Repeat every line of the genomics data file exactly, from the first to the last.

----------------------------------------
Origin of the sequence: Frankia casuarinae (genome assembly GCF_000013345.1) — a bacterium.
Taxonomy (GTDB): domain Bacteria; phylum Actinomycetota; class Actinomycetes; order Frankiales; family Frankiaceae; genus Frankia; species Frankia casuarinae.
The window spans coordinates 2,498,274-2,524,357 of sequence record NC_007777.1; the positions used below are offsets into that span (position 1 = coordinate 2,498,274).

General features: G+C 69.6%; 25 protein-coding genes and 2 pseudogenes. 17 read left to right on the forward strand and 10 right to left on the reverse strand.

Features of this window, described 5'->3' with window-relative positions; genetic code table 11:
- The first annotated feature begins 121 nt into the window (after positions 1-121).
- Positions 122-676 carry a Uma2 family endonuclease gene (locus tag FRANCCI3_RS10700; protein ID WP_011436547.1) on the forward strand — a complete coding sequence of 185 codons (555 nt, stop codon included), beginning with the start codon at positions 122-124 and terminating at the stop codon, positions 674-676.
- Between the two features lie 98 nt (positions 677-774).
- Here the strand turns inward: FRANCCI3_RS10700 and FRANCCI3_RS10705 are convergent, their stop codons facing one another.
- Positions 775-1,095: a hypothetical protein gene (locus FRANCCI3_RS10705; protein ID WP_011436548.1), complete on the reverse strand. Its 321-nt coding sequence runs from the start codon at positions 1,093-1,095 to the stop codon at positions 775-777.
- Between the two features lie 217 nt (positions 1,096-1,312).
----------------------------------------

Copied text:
Origin of the sequence: Frankia casuarinae (genome assembly GCF_000013345.1) — a bacterium.
Taxonomy (GTDB): domain Bacteria; phylum Actinomycetota; class Actinomycetes; order Frankiales; family Frankiaceae; genus Frankia; species Frankia casuarinae.
The window spans coordinates 2,498,274-2,524,357 of sequence record NC_007777.1; the positions used below are offsets into that span (position 1 = coordinate 2,498,274).

General features: G+C 69.6%; 25 protein-coding genes and 2 pseudogenes. 17 read left to right on the forward strand and 10 right to left on the reverse strand.

Features of this window, described 5'->3' with window-relative positions; genetic code table 11:
- The first annotated feature begins 121 nt into the window (after positions 1-121).
- Positions 122-676 carry a Uma2 family endonuclease gene (locus tag FRANCCI3_RS10700; protein ID WP_011436547.1) on the forward strand — a complete coding sequence of 185 codons (555 nt, stop codon included), beginning with the start codon at positions 122-124 and terminating at the stop codon, positions 674-676.
- Between the two features lie 98 nt (positions 677-774).
- Here the strand turns inward: FRANCCI3_RS10700 and FRANCCI3_RS10705 are convergent, their stop codons facing one another.
- Positions 775-1,095: a hypothetical protein gene (locus FRANCCI3_RS10705; protein ID WP_011436548.1), complete on the reverse strand. Its 321-nt coding sequence runs from the start codon at positions 1,093-1,095 to the stop codon at positions 775-777.
- Between the two features lie 217 nt (positions 1,096-1,312).